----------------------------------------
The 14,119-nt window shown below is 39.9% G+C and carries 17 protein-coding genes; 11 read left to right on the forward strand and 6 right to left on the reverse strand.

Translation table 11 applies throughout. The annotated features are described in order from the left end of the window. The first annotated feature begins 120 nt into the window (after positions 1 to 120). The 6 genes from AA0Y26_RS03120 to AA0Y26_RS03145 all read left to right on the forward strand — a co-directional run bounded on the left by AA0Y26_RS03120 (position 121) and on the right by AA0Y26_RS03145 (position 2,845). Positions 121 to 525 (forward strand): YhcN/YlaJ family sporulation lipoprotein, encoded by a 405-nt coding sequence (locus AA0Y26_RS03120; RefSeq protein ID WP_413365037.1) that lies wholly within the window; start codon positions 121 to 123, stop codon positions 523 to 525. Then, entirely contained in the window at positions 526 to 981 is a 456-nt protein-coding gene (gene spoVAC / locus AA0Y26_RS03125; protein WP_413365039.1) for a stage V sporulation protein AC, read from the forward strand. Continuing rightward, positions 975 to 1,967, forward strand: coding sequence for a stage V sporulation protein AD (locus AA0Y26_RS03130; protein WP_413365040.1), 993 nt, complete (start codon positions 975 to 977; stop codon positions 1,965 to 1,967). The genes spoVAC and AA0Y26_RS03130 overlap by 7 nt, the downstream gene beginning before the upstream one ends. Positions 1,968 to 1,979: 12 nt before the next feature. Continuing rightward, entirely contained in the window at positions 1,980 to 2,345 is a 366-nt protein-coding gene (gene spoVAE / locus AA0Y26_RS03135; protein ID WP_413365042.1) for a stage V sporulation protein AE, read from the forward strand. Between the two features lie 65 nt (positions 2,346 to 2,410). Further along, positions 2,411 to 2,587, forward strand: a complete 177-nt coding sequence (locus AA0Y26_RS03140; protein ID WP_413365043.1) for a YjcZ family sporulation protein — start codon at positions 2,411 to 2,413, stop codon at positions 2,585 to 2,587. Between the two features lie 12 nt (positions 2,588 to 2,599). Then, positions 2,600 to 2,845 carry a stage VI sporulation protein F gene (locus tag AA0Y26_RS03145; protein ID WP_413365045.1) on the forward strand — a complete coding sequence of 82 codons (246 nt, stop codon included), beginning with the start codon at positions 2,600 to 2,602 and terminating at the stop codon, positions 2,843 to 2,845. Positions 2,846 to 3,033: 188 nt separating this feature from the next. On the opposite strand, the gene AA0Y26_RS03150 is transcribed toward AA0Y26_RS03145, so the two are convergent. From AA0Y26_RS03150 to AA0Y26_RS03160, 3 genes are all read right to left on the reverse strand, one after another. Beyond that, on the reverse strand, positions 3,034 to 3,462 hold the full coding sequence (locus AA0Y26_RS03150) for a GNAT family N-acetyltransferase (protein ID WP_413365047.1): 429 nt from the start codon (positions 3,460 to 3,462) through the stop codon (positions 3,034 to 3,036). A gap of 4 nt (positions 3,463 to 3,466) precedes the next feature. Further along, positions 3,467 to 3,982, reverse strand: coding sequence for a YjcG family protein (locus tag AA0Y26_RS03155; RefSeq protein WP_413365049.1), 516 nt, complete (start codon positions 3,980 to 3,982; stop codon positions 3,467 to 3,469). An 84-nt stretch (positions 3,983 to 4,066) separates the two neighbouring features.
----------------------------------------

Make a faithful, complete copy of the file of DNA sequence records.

The 14,119-nt window shown below is 39.9% G+C and carries 17 protein-coding genes; 11 read left to right on the forward strand and 6 right to left on the reverse strand.

Translation table 11 applies throughout. The annotated features are described in order from the left end of the window. The first annotated feature begins 120 nt into the window (after positions 1 to 120). The 6 genes from AA0Y26_RS03120 to AA0Y26_RS03145 all read left to right on the forward strand — a co-directional run bounded on the left by AA0Y26_RS03120 (position 121) and on the right by AA0Y26_RS03145 (position 2,845). Positions 121 to 525 (forward strand): YhcN/YlaJ family sporulation lipoprotein, encoded by a 405-nt coding sequence (locus AA0Y26_RS03120; RefSeq protein ID WP_413365037.1) that lies wholly within the window; start codon positions 121 to 123, stop codon positions 523 to 525. Then, entirely contained in the window at positions 526 to 981 is a 456-nt protein-coding gene (gene spoVAC / locus AA0Y26_RS03125; protein WP_413365039.1) for a stage V sporulation protein AC, read from the forward strand. Continuing rightward, positions 975 to 1,967, forward strand: coding sequence for a stage V sporulation protein AD (locus AA0Y26_RS03130; protein WP_413365040.1), 993 nt, complete (start codon positions 975 to 977; stop codon positions 1,965 to 1,967). The genes spoVAC and AA0Y26_RS03130 overlap by 7 nt, the downstream gene beginning before the upstream one ends. Positions 1,968 to 1,979: 12 nt before the next feature. Continuing rightward, entirely contained in the window at positions 1,980 to 2,345 is a 366-nt protein-coding gene (gene spoVAE / locus AA0Y26_RS03135; protein ID WP_413365042.1) for a stage V sporulation protein AE, read from the forward strand. Between the two features lie 65 nt (positions 2,346 to 2,410). Further along, positions 2,411 to 2,587, forward strand: a complete 177-nt coding sequence (locus AA0Y26_RS03140; protein ID WP_413365043.1) for a YjcZ family sporulation protein — start codon at positions 2,411 to 2,413, stop codon at positions 2,585 to 2,587. Between the two features lie 12 nt (positions 2,588 to 2,599). Then, positions 2,600 to 2,845 carry a stage VI sporulation protein F gene (locus tag AA0Y26_RS03145; protein ID WP_413365045.1) on the forward strand — a complete coding sequence of 82 codons (246 nt, stop codon included), beginning with the start codon at positions 2,600 to 2,602 and terminating at the stop codon, positions 2,843 to 2,845. Positions 2,846 to 3,033: 188 nt separating this feature from the next. On the opposite strand, the gene AA0Y26_RS03150 is transcribed toward AA0Y26_RS03145, so the two are convergent. From AA0Y26_RS03150 to AA0Y26_RS03160, 3 genes are all read right to left on the reverse strand, one after another. Beyond that, on the reverse strand, positions 3,034 to 3,462 hold the full coding sequence (locus AA0Y26_RS03150) for a GNAT family N-acetyltransferase (protein ID WP_413365047.1): 429 nt from the start codon (positions 3,460 to 3,462) through the stop codon (positions 3,034 to 3,036). A gap of 4 nt (positions 3,463 to 3,466) precedes the next feature. Further along, positions 3,467 to 3,982, reverse strand: coding sequence for a YjcG family protein (locus tag AA0Y26_RS03155; RefSeq protein WP_413365049.1), 516 nt, complete (start codon positions 3,980 to 3,982; stop codon positions 3,467 to 3,469). An 84-nt stretch (positions 3,983 to 4,066) separates the two neighbouring features.